As we know, the total mRNA translates into protein, therefore the gene expression can be measured using reverse transcription PCR. 

Read more: Reverse transcription PCR

Multiplex PCR: 

One of the major limitations of the PCR reaction is that only a single template can be amplified in a single reaction. 

Multiplex PCR is a modification using which multiple templates can be amplified using a single set of primers or a single template can be amplified using the multiple sets of primers. 

Multiplex PCR is widely applied in the real-time PCR assay for quantification of multiple templates or screening of multiple mutations in a single assay. 

Though the method is similar, optimization must be required for developing different multiplex protocols. 

Read more: multiplex PCR


The amplified refractory mutation system is a unique type of PCR reaction set up in which different alleles of the same gene can be amplified using ARMS PCR and therefore it is also called an allelic PCR. 

Generally, two pairs of primers- one for wild type allele and one for a mutant allele are used to amplify two different alleles. 

A primer set for the wild-type allele can not amplify the mutant allele and thus a single DNA band for the homozygous allele is obtained. 

A primer set for mutant type allele can not amplify the wild type allele and thus a single DNA band for a mutant homozygous is obtained. 

However, two different DNA bands one for wild type allele and one for mutant type allele is obtained in heterozygous DNA. 

Read more: ARMS or allele-specific PCR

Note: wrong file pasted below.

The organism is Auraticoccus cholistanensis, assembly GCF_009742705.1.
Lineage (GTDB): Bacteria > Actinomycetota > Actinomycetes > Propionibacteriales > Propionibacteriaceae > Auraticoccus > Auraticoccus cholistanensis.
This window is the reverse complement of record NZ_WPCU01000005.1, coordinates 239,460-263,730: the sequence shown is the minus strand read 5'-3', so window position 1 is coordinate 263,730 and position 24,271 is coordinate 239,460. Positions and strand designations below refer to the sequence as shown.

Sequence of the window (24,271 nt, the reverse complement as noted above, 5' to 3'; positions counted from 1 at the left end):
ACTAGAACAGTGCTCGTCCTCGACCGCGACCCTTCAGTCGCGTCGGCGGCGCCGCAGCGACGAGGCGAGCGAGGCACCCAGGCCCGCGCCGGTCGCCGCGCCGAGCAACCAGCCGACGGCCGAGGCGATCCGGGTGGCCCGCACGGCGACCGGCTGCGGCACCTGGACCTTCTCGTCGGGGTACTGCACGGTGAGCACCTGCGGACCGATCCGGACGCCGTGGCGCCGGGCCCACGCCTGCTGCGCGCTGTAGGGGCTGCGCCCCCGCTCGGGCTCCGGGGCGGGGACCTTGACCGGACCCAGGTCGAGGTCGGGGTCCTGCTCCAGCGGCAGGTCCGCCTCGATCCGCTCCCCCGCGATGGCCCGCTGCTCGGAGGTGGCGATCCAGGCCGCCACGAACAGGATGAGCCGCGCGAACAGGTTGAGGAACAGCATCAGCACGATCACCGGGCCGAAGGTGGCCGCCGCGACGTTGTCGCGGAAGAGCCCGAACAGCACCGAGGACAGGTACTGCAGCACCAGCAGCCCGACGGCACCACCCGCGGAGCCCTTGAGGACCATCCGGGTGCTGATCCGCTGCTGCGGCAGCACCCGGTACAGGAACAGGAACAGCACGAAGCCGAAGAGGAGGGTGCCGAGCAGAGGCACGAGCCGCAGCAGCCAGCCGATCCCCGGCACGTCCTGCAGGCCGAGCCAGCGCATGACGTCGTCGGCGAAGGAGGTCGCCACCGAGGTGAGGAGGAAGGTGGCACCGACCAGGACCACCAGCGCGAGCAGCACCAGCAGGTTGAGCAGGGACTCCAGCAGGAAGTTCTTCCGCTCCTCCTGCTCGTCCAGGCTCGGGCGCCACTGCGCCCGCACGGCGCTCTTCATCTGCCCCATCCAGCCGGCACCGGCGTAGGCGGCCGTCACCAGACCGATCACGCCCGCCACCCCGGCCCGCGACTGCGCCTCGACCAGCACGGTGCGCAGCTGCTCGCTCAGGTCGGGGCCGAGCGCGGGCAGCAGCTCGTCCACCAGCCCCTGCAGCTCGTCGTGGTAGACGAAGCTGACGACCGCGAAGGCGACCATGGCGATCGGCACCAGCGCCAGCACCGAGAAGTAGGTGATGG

Touch down PCR: 

Now, this modification is my favorite one! Because it always gives positive results in all assays. 

In the touchdown PCR, by gradually decreasing the annealing temperature, the specificity in a PCR reaction can be increased. 

First, set up the annealing temperature 10ºC above the real annealing temperature and then set up each PCR cycle with a decrease in temperature 1C per each cycle until 50ºC or 55ºC. 

The main objective of doing this is to increase the specificity of the PCR amplification without compromising the specificity.

Read more: Touchdown PCR

Nested PCR: 

Using one of the nested PCR along with the flanking primers, the efficiency of the PCR reaction can be increased by employing the nested PCR methods. 

Read more: nested PCR 

Colony PCR: 

A rapid, high throughput PCR method in which the insert or the plasmid DNA is amplified directly from the bacterial colony. 

For that, the bacterial colonies are taken and PCR is performed directly on it which helps in amplifying insert directly without extracting plasmid DNA.